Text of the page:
I got me a nice new laptop and I want to know a bit more about the hardware.

How can I see how many CPUs my computer has in Windows 7?

(Note: Clicking on Start → right clicking on Computer → selecting properties shows me the processor type, but it does not say anything about the core count.)

  • 1
    If you have the processor model from that properties dialog, you could just Google it and find the specs. David's answer is right though (although if you want to distinguish Hyper-Threaded core count from physical core count the easiest thing to do is, again, just look up the processor model.)
    – Shinrai
    Dec 28, 2010 at 17:29
  • The answers below work only if you know you're not logged in on a virtualised system. On this account, I could have a 16 CPUs laptop (this is actually a quadcore - each core having 2 threads - running a virtual win8 server with the maximum number of virtual cores). Dec 18, 2012 at 5:59

8 Answers 8



Or open task manager and go to the performance Tab. There will be a graph for each cpu in the upper pane.

http://www.cpuid.com/softwares/cpu-z.html alt text

  • 4
    Beware, this installs a BUNCH of extra crap along with it. I learned the hard way. Had to go back and uninstall 4 programs.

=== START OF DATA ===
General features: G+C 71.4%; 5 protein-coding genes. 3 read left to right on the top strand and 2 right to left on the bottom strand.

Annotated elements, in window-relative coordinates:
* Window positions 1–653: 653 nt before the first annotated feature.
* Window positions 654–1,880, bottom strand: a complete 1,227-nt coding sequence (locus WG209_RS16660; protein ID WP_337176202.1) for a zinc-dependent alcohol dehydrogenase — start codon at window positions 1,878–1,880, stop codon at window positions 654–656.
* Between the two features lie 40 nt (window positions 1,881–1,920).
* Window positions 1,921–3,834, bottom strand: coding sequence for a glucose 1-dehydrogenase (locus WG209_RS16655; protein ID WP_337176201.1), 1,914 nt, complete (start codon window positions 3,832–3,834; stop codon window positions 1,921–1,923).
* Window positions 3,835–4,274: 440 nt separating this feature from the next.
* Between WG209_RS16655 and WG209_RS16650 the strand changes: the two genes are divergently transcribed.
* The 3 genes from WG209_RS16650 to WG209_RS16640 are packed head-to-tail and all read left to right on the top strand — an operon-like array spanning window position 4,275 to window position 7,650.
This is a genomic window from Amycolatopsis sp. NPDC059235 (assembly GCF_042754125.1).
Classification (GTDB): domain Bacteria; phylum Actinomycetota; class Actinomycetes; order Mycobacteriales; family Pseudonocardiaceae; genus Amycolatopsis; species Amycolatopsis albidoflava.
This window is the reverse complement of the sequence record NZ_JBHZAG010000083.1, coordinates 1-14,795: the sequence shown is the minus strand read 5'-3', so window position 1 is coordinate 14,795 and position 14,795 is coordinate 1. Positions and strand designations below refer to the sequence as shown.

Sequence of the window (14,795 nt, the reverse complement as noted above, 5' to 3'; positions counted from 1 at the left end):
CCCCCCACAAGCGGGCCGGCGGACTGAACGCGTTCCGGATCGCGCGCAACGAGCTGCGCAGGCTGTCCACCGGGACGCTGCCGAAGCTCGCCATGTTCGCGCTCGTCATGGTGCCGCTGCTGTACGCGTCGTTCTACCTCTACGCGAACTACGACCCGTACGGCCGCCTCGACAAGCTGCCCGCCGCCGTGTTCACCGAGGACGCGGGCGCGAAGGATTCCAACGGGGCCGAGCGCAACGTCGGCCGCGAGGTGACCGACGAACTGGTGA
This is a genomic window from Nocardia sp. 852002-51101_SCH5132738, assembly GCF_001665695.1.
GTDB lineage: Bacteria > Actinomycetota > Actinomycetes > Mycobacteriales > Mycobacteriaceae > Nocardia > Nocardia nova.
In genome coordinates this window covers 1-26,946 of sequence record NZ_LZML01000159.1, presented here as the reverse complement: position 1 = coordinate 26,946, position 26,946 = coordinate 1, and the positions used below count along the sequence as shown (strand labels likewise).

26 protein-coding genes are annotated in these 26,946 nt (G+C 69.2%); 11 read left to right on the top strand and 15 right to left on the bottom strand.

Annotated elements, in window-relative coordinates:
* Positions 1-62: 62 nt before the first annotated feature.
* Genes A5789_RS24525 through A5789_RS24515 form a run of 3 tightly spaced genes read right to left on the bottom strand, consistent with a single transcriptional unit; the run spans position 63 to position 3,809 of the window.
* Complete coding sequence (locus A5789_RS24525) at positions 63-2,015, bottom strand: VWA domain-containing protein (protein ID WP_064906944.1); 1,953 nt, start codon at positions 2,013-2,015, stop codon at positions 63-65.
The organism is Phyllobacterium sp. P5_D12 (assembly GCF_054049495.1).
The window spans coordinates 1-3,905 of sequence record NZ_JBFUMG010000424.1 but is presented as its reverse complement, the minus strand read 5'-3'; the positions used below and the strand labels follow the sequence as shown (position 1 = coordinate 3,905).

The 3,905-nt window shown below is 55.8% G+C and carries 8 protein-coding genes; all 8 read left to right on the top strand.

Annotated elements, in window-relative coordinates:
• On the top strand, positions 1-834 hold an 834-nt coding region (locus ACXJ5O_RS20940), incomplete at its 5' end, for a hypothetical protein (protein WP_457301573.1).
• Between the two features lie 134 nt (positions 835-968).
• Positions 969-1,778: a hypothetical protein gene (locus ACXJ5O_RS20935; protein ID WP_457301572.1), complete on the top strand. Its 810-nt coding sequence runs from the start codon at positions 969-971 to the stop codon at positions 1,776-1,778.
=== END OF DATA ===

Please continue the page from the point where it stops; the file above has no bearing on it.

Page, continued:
– ErocM
    Jul 24, 2015 at 10:52
  • 7
    No it does not if you use the link I posted and download the proper program.
    – Moab
    Jul 24, 2015 at 11:27

You don't need other programs. Just run this in the command prompt:

WMIC CPU Get DeviceID,NumberOfCores,NumberOfLogicalProcessors

and you will get a list of Cores/Logical Processors for each CPU on your machine

Or if you're lazy, just type

WMIC CPU Get /Format:List

and look for entries with the names NumberOfCores and NumberOfLogicalProcessors.

  • 4
    +1. This is a great answer, but now people have to remember a long command or bookmark this page. It would be difficult to remember this every time you needed it, since you probably won't need it that often. Another option would be to create a batch file with this, then have a pause at the end so it stays up. Great answer!
    – David
    Dec 18, 2012 at 22:19
  • 10
    you can also just type "system information" into the run/search box to see this in the GUI. Jan 10, 2013 at 23:22
  • 4
    This answer comes in handy when you don't have a GUI, such as a server core or HyperV installation.
    – rtf
    Jan 31, 2013 at 18:53
  • 2
    Excellent answer, short and sweet. Open a command prompt, copy-and-paste it in, done.
    – user9528
    Nov 6, 2014 at 16:35
  • @Mehrdad I joined this community just to thumbs up your answer. Nov 27, 2015 at 11:06

Do a Ctrl + Shift + Esc. This will open the Windows Task Manager. Once you are here, go to Performance. Now you should see many boxes in the CPU Usage History section which will identify how many cores you have. This will include hyper threaded cores also.

-Hope this helps.

Screenshot of Windows Task Manager showing location of core identification

  • 2
    Any way to distinguish from hyper threaded cores?
    – Vaccano